March 31, 2015

Tim Cook calls the Indiana Religious law “Dangerous”

Demonstrators gather in downtown Indianapolis Saturday to protest the controversial religious freedom law.(Reuters)

 — Apple Inc. Chief Executive Tim Cook toughed his criticism of Indiana’s new “religious freedom” law, calling it “very dangerous” and said Apple would opposite such legislation wherever it emerges. 
Similar legislation has been introduced in more than two dozen other states, including Arkansas and Georgia. Critics say the law could be used to sanction discrimination against gays and lesbians.
In addition to Apple AAPL, -0.07%  , several other business leaders, including Inc. CRM, +0.45%  CEO Marc Benioff, have publicly opposed the law. Eli Lilly & Co. LLY, +0.14%  , the largest publicly traded company in the state, said the law was “bad for Indiana and for business.”
“There’s something very dangerous happening in states across the country,” Cook wrote in an opinion piece published in the Washington Post this weekend, after tweeting against the law on Friday.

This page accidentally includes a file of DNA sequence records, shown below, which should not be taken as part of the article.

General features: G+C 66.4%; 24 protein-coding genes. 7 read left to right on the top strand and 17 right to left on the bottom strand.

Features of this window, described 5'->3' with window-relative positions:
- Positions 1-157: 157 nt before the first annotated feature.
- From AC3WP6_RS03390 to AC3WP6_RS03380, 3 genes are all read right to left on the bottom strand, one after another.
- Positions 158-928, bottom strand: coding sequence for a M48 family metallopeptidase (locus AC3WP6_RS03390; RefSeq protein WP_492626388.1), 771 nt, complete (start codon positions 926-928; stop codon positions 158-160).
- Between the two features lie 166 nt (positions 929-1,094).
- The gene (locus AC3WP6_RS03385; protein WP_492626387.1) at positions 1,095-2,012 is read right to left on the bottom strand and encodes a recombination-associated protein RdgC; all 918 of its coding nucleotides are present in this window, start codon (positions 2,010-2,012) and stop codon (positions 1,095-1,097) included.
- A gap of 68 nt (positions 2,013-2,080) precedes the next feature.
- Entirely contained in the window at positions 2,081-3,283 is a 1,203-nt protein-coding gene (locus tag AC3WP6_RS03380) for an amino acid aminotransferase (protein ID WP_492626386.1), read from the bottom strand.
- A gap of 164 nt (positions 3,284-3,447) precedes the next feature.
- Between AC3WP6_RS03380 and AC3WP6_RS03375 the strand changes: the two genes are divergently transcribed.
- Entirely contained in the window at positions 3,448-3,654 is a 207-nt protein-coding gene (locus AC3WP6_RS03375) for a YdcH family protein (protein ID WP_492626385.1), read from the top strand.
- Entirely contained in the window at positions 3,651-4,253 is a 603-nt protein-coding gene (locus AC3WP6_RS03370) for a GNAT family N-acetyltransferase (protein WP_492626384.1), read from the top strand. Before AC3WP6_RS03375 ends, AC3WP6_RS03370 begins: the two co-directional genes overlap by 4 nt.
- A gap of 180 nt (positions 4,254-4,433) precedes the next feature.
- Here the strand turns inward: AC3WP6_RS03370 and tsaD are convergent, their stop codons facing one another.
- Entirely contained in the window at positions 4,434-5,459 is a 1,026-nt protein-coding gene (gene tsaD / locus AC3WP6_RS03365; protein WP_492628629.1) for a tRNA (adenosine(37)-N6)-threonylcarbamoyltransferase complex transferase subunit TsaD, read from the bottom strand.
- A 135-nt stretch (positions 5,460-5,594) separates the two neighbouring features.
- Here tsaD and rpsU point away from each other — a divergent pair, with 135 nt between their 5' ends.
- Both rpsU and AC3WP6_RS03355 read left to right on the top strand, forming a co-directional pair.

Bills similar to the Indiana law, which was signed into law on Thursday, and a measure being considered in Texas that would allow the state to strip salaries and pensions of clerks who issue marriage licenses to same-sex couples, even if the Supreme Court strikes down Texas’ marriage ban later this year, will “rationalize injustice,” Cook said. 
“America’s business community recognized a long time ago that discrimination, in all its forms, is bad for business,” he wrote. “I’m standing up to oppose this new wave of legislation — wherever it emerges. I’m writing in the hopes that many more will join this movement.” 
Despite the backlash, Indiana Gov. Mike Pence continued to defend the law this weekend, and state Republicans planned a news conference at 9:30 a.m. Eastern Time to clarify the law. 
State Democrats will take center stage at 10 a.m. to respond to calls for legislative action in response to the law, according to the Associated Press.

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